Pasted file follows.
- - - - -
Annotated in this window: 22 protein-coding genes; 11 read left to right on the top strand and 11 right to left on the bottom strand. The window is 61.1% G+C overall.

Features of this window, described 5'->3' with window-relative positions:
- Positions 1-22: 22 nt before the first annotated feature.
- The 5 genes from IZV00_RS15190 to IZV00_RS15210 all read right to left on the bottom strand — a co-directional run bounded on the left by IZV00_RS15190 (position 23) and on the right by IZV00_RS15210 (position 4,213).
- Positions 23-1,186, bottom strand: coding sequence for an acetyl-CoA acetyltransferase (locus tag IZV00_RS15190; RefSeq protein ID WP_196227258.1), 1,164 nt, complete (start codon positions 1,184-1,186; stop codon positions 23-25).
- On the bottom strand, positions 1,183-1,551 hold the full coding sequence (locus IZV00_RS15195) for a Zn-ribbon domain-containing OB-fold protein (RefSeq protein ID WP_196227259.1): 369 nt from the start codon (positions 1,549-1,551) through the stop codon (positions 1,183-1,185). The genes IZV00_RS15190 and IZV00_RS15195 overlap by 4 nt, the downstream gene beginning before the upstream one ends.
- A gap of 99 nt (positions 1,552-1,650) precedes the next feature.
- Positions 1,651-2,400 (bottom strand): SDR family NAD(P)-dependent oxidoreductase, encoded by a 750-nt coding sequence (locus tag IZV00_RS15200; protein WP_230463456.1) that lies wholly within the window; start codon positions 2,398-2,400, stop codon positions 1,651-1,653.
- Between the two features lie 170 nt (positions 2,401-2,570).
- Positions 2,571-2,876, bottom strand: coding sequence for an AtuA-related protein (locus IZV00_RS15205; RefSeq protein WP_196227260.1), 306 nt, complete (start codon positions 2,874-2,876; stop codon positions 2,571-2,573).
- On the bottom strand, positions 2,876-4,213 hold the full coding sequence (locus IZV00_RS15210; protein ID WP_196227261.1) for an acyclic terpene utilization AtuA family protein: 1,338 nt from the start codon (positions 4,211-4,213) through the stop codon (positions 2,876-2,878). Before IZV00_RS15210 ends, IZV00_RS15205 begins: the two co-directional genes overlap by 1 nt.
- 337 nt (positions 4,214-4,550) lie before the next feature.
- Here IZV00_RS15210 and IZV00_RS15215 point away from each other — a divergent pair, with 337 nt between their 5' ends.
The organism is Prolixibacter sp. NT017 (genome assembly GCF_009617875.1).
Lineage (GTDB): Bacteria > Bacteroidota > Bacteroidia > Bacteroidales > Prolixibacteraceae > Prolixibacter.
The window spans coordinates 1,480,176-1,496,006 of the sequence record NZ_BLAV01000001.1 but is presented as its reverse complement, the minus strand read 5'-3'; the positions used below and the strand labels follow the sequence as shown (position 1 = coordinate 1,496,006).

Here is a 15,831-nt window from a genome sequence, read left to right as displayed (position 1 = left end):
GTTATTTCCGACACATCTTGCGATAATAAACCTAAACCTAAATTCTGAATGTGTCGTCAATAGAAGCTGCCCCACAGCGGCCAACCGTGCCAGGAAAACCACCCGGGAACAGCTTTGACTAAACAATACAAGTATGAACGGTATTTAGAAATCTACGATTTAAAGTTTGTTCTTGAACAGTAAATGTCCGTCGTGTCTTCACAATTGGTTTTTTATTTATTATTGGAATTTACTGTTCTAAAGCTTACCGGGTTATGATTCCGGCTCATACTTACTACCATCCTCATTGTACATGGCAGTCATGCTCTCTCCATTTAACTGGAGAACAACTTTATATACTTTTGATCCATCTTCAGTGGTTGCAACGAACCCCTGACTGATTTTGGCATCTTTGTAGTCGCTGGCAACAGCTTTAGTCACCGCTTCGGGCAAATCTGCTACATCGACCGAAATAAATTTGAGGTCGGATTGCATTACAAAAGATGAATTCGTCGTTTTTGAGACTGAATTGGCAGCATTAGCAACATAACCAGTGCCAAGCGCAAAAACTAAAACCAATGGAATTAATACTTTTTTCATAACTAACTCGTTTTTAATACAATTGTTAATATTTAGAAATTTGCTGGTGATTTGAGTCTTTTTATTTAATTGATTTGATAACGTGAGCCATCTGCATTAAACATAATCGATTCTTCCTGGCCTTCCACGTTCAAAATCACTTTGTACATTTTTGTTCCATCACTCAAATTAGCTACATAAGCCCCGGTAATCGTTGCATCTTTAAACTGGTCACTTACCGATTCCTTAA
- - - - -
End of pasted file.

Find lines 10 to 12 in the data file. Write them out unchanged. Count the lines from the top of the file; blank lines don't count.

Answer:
- Positions 2,571-2,876, bottom strand: coding sequence for an AtuA-related protein (locus IZV00_RS15205; RefSeq protein WP_196227260.1), 306 nt, complete (start codon positions 2,874-2,876; stop codon positions 2,571-2,573).
- On the bottom strand, positions 2,876-4,213 hold the full coding sequence (locus IZV00_RS15210; protein ID WP_196227261.1) for an acyclic terpene utilization AtuA family protein: 1,338 nt from the start codon (positions 4,211-4,213) through the stop codon (positions 2,876-2,878). Before IZV00_RS15210 ends, IZV00_RS15205 begins: the two co-directional genes overlap by 1 nt.
- 337 nt (positions 4,214-4,550) lie before the next feature.